Patient evacuation optimization for health care facilities during hurricanes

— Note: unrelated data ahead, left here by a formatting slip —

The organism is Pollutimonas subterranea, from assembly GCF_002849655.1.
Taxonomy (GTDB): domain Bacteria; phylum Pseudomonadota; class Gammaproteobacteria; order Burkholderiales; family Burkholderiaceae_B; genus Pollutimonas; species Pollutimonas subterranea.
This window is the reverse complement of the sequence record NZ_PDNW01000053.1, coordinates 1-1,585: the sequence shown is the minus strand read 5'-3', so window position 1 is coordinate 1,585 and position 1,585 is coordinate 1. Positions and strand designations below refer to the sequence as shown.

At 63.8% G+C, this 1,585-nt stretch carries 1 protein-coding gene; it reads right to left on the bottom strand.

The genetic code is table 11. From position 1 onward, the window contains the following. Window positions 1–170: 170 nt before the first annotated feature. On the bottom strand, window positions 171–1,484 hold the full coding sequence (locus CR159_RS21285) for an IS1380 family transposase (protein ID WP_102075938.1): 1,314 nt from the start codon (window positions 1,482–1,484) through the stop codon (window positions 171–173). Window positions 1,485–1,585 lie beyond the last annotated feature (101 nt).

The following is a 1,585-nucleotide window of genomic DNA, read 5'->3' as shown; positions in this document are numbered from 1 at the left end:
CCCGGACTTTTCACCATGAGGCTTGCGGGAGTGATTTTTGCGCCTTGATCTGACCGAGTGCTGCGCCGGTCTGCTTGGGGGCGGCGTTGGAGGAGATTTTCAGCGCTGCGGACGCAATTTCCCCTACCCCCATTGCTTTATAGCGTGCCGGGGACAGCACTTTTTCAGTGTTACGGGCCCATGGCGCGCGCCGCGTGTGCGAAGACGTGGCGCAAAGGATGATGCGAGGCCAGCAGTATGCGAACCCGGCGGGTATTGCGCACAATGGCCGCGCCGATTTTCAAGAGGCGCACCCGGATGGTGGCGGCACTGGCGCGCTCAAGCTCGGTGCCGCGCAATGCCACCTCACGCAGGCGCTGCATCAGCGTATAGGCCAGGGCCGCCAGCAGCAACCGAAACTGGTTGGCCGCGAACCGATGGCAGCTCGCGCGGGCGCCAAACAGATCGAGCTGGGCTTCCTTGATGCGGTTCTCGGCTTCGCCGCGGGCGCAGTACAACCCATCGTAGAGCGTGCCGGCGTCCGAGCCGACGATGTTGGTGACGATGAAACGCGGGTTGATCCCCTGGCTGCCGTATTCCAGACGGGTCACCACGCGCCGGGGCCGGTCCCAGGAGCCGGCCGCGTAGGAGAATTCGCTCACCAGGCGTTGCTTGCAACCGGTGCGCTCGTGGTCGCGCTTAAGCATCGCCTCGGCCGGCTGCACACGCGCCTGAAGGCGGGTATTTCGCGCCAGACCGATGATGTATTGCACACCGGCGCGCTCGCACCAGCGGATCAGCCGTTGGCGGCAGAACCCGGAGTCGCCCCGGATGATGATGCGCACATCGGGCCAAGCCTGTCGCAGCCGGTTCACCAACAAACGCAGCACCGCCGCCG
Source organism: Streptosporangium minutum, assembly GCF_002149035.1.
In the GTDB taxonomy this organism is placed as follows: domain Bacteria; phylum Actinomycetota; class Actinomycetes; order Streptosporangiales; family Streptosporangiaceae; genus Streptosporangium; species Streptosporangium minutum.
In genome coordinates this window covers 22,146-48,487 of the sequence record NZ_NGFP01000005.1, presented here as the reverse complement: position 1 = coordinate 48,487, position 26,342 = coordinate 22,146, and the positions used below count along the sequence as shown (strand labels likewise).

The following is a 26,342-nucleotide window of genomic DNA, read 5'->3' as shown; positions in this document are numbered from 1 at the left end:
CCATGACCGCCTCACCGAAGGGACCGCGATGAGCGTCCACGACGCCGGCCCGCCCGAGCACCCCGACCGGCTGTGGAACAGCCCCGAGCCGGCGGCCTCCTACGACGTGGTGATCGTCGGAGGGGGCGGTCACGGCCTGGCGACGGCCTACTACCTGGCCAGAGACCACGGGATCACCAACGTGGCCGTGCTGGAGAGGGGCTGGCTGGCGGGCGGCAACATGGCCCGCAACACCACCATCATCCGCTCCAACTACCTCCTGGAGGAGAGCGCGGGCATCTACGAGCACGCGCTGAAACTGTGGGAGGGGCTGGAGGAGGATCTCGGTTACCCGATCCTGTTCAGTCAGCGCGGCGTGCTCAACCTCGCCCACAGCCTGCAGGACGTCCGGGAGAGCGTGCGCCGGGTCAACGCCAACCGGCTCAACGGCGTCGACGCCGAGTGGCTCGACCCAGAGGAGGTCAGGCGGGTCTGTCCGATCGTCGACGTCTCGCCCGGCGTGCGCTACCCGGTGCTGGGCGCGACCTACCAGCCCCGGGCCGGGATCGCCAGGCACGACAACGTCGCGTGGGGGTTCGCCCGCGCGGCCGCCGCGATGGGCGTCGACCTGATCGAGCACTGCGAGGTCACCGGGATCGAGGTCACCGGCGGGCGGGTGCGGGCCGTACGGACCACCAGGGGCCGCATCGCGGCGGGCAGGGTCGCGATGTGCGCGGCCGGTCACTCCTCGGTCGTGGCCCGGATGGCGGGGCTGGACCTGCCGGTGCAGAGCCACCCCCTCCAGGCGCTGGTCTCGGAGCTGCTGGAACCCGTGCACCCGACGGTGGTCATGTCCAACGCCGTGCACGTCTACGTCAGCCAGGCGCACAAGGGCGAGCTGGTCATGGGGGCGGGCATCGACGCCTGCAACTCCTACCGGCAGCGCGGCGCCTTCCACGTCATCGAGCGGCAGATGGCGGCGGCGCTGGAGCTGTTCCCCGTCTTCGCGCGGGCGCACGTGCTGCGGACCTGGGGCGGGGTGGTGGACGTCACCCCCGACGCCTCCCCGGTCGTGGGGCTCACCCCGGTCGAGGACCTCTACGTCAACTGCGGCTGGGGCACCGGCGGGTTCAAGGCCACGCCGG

The total cost for weather-related disasters in the U.S. increases over time, and hurricanes usually create the most damage. Patient evacuation missions continue to be one of the most prevalent challenges, present in almost every major hurricane event. This research develops a comprehensive modeling and methodological framework for a large-scale patient evacuation problem when an area is faced with a forecasted disaster such as a hurricane. In this work, a hurricane scenario generation scheme using hydrological models for forecasting inland and coastal flooding and a scenario-based stochastic integer program are integrated to make decisions on patient movements, staging area locations and positioning of emergency medical vehicles. The objective is to minimize the total expected cost of evacuation and the setup cost of staging areas. The hurricane scenario generation scheme incorporates uncertainties in the hurricane intensity, direction, forward speed, and tide level. To obtain hurricane scenarios, a hurricane landfall distribution is developed, and stratified sampling is applied to generate potential flooding scenarios. This research also explores different stochastic integer programming formulations of patient evacuation operation, and chooses the most efficient approach for representing the unique characteristics of patient evacuation operation. Finally, to demonstrate the modeling approach, real-world data from the Southeast Texas region is used in numerical experiments. These experiments address exact and approximate methods for finding solutions of the patient evacuation problem for a large network. These results also highlight the importance of operation time limits, the number of available resources, when making evacuation decisions.